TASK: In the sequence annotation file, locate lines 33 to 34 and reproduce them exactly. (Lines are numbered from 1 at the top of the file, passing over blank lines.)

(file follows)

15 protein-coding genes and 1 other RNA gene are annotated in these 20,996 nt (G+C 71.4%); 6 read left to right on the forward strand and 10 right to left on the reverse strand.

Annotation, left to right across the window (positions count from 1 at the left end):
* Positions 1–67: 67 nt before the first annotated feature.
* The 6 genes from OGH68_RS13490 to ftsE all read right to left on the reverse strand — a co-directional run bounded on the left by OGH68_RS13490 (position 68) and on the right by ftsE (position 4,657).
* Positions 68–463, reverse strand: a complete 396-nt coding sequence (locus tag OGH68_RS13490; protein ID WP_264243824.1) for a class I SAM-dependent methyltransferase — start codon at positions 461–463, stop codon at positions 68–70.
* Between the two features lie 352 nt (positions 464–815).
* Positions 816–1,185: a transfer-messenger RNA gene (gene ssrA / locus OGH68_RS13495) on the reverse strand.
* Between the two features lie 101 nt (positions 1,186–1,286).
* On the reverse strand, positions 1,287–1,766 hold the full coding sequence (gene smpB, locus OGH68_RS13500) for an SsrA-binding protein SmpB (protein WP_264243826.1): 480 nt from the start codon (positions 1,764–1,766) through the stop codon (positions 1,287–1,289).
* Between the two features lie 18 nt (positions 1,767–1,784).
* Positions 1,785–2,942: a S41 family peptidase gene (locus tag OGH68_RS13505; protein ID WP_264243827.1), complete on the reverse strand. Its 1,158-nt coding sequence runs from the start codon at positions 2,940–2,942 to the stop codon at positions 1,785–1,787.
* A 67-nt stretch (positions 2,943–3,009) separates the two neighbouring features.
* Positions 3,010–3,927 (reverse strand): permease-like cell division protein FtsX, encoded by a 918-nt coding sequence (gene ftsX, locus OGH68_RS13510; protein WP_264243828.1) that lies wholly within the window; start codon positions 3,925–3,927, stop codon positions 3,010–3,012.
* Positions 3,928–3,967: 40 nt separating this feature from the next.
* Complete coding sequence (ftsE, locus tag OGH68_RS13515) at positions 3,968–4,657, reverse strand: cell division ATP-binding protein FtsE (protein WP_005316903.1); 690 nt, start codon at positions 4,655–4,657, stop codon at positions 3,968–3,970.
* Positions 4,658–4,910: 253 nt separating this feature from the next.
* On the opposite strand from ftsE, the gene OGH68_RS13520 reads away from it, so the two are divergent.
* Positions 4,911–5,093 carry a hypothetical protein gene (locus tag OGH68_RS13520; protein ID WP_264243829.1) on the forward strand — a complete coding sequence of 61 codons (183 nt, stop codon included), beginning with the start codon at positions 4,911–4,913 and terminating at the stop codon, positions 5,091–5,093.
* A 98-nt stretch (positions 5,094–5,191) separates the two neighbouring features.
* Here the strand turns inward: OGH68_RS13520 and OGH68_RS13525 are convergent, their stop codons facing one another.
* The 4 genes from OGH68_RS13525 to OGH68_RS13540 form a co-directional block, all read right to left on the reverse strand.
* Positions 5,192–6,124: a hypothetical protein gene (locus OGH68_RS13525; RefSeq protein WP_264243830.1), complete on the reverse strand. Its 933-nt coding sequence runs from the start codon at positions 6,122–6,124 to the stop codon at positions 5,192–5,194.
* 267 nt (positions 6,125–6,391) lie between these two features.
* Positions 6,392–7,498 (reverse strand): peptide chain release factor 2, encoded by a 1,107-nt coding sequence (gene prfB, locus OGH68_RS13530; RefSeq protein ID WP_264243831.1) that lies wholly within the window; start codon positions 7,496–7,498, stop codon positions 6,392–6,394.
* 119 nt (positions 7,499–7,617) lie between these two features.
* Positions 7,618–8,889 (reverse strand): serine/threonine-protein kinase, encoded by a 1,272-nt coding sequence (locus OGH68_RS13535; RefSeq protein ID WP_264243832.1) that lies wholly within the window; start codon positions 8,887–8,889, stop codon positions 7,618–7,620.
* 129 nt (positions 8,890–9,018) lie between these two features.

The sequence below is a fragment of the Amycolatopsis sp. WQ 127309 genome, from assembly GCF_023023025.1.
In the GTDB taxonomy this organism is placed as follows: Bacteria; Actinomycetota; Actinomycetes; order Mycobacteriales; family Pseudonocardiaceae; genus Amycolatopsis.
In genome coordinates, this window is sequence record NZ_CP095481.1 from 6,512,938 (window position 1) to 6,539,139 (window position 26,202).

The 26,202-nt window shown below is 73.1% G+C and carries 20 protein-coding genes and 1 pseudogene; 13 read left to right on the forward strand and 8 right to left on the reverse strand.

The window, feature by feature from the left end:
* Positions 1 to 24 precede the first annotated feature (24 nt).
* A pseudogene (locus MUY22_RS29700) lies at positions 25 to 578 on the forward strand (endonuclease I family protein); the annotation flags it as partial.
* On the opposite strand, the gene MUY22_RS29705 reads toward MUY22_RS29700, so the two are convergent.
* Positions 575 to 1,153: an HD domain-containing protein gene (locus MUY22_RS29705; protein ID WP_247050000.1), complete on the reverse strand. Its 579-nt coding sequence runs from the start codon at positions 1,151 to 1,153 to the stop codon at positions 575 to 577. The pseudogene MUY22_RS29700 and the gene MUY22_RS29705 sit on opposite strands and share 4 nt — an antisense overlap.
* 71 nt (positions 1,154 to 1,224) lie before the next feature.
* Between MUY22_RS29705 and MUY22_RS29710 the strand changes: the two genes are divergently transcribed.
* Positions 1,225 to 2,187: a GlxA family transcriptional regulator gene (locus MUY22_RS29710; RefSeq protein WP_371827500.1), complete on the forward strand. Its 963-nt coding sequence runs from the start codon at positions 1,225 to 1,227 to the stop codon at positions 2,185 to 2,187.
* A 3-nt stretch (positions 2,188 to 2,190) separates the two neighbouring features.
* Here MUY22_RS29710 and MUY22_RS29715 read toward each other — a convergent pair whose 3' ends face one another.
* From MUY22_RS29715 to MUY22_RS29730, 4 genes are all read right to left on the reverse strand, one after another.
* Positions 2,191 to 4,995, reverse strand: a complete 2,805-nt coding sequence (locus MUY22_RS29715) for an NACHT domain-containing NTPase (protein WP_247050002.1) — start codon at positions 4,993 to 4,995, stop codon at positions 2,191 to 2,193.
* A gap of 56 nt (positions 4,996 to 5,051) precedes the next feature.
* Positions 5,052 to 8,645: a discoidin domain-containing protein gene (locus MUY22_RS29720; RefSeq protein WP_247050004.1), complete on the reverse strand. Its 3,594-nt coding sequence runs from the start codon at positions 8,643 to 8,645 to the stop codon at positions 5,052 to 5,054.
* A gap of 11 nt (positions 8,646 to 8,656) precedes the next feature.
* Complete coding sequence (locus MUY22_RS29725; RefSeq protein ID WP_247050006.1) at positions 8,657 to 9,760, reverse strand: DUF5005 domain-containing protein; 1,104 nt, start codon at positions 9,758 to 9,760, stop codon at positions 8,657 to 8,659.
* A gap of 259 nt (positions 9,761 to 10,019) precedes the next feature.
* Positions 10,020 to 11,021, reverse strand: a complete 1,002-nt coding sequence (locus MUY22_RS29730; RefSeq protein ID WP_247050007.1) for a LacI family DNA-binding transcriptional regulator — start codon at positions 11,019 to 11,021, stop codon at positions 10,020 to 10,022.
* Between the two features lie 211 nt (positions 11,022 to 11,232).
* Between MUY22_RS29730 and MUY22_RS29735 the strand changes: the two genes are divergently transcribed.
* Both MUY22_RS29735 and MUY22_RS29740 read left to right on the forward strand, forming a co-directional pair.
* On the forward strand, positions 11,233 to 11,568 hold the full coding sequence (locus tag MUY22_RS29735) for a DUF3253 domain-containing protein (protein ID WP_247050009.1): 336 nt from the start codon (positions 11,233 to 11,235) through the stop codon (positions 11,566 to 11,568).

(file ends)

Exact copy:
* Positions 1 to 24 precede the first annotated feature (24 nt).
* A pseudogene (locus MUY22_RS29700) lies at positions 25 to 578 on the forward strand (endonuclease I family protein); the annotation flags it as partial.